- About Us
- Local Savings
- Green Editions
- Legal Notices
- Weekly Ads
Pot bust leads to felony charges against four men
A report of strange odors coming from a commercial building led to the arrest of four men, along with the seizure of 307 plants and 102 pounds of processed marijuana, on Feb. 20.
The men — two from Bremerton — were charged with manufacturing marijuana in Kitsap County District Court on Feb. 21. They are identified as Ruben John Fred Gifford, 31, and John Patrick Casely, 29, of Bremerton; Ryan Scott Taylor, 30, of Maple Valley, and Pouesi Kingston Maae, 18, of California.
According to charging papers, the men were arrested Feb. 20 after Port Orchard police investigated “strange odors” coming from the building located in the 1300 block of Lumsden Road SE inside the Port Orchard Industrial Park. They were booked into the Kitsap County Jail and bail was set at $50,000 each.
“Our officers responded to a suspicious situation that was called in by citizens,” said Police Chief Geoffrey Marti. “Without the input from the community this situation may have continued for some time. I would also like to recognize the assistance of Bremerton Police Department Special Operation Group (SOG) in the handling of such a large marijuana grow operation.”
During a search of the building, Bremerton SOG detectives — who were called in to assist with the investigation — found a file that contained three expired medicinal marijuana permits and two valid permits.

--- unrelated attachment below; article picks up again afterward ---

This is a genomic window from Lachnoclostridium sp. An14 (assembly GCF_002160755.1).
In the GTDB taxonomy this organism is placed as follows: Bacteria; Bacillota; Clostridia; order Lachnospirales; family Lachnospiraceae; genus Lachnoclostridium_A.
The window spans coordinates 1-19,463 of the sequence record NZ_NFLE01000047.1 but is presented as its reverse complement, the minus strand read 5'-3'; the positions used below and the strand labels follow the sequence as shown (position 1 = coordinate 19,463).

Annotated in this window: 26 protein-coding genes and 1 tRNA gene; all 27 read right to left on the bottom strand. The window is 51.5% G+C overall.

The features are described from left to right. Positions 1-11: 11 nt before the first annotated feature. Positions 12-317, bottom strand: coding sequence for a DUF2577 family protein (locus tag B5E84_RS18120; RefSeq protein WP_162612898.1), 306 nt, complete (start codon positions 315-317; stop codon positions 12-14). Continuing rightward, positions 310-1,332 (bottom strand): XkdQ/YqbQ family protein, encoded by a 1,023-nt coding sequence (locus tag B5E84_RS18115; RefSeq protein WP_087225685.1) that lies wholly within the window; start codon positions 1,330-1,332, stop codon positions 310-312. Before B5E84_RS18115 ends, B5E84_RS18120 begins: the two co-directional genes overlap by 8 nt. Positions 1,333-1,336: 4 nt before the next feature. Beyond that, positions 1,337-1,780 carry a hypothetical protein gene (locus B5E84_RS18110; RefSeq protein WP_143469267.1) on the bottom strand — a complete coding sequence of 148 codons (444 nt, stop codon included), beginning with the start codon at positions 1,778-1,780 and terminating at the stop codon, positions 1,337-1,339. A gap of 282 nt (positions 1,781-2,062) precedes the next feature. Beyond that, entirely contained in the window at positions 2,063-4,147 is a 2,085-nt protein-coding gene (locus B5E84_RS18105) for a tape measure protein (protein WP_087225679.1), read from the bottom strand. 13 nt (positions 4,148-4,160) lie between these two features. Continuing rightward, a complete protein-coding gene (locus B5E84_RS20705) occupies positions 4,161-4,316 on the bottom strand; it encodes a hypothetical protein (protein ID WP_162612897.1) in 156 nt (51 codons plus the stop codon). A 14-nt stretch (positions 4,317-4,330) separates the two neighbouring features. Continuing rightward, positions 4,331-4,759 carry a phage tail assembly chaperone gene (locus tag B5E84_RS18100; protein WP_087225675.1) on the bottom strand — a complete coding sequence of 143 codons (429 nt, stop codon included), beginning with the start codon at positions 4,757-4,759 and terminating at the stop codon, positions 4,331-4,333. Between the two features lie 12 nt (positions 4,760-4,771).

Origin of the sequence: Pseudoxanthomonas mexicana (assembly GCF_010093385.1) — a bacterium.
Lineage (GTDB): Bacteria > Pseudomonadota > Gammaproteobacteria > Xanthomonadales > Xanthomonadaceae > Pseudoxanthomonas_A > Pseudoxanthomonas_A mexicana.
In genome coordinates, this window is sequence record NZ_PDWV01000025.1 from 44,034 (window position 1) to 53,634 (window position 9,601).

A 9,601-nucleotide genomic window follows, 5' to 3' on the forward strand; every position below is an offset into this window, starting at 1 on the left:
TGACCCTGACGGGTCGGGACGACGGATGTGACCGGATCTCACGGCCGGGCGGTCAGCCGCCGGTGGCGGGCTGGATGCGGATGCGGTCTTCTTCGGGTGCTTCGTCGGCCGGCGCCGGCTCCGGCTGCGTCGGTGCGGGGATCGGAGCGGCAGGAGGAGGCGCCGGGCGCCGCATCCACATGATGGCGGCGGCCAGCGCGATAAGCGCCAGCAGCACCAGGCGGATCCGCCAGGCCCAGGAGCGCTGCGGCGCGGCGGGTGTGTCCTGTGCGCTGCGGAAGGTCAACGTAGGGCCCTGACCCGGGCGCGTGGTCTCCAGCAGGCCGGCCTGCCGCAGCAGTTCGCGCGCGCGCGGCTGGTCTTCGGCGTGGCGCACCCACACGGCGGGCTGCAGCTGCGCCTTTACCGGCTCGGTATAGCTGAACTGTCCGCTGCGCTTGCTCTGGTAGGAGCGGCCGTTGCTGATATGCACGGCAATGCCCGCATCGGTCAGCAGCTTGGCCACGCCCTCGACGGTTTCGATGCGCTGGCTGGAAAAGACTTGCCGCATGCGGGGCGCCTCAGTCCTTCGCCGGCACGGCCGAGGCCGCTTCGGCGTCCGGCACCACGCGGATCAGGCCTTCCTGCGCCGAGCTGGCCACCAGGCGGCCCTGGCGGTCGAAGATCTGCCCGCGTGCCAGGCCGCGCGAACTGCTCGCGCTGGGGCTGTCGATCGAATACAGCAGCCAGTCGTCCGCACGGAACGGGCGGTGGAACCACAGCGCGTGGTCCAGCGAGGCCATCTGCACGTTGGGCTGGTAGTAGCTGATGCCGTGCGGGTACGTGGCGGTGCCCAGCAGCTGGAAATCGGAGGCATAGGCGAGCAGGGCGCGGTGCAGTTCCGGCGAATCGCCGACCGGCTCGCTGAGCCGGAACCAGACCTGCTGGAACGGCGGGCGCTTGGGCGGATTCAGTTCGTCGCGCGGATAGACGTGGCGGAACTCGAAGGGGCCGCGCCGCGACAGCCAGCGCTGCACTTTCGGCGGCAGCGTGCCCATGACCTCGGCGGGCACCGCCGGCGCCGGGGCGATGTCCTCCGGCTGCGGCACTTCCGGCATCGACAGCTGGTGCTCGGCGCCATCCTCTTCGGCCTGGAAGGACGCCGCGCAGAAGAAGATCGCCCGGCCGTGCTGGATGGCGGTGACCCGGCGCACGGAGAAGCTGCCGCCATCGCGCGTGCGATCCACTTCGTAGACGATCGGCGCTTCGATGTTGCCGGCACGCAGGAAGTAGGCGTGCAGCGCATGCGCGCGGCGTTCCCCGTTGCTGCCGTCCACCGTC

Under state law pertaining to medicinal marijuana, up to 10 individuals can form a co-op and grow a maximum of 45 plants.
According to court documents, two Port Orchard officers responded to a complaint of strange odors coming from the building. Gifford answered the officers’ knock on the door and officers reported that Gifford “reeked of a very pungent marijuana smell and was covered in small flakes and pieces of marijuana on his clothing.” They asked Gifford if he was growing marijuana and if he had proper paperwork. He told officers he did not have the proper paperwork and said he contacted his lawyer.
Gifford and Casely invoked their rights to legal counsel, but Taylor and Maae answered the officers’ questions. Taylor said he was employed by a man known as “Steven” to work at the marijuana growing operations in the building and believed it was for medical marijuana purposes. He told officers he has a medical marijuana license, but his license was not to grow marijuana in the building, stated court papers.
Court records reported that Maae told investigators he was from California and has lived in Washington for a few months. He said Gifford offered him a job as a “trimmer” at the operation and that he didn’t have a medical marijuana license. Both Taylor and Maae said they received marijuana as payment for their work at the operation.
Licenses to grow recreational marijuana are expected to be issued this spring. Under state law, individuals authorized to grow marijuana for medicinal purposes are allowed a limited number of plants.
If convicted, each defendant could face five years in prison and/or a fine between $1,000 and $10,000, plus restitution and assessments. If previously convicted, a defendant could face 10 years in prison and/or a fine between $2,000 and $20,000, plus restitution and assessments.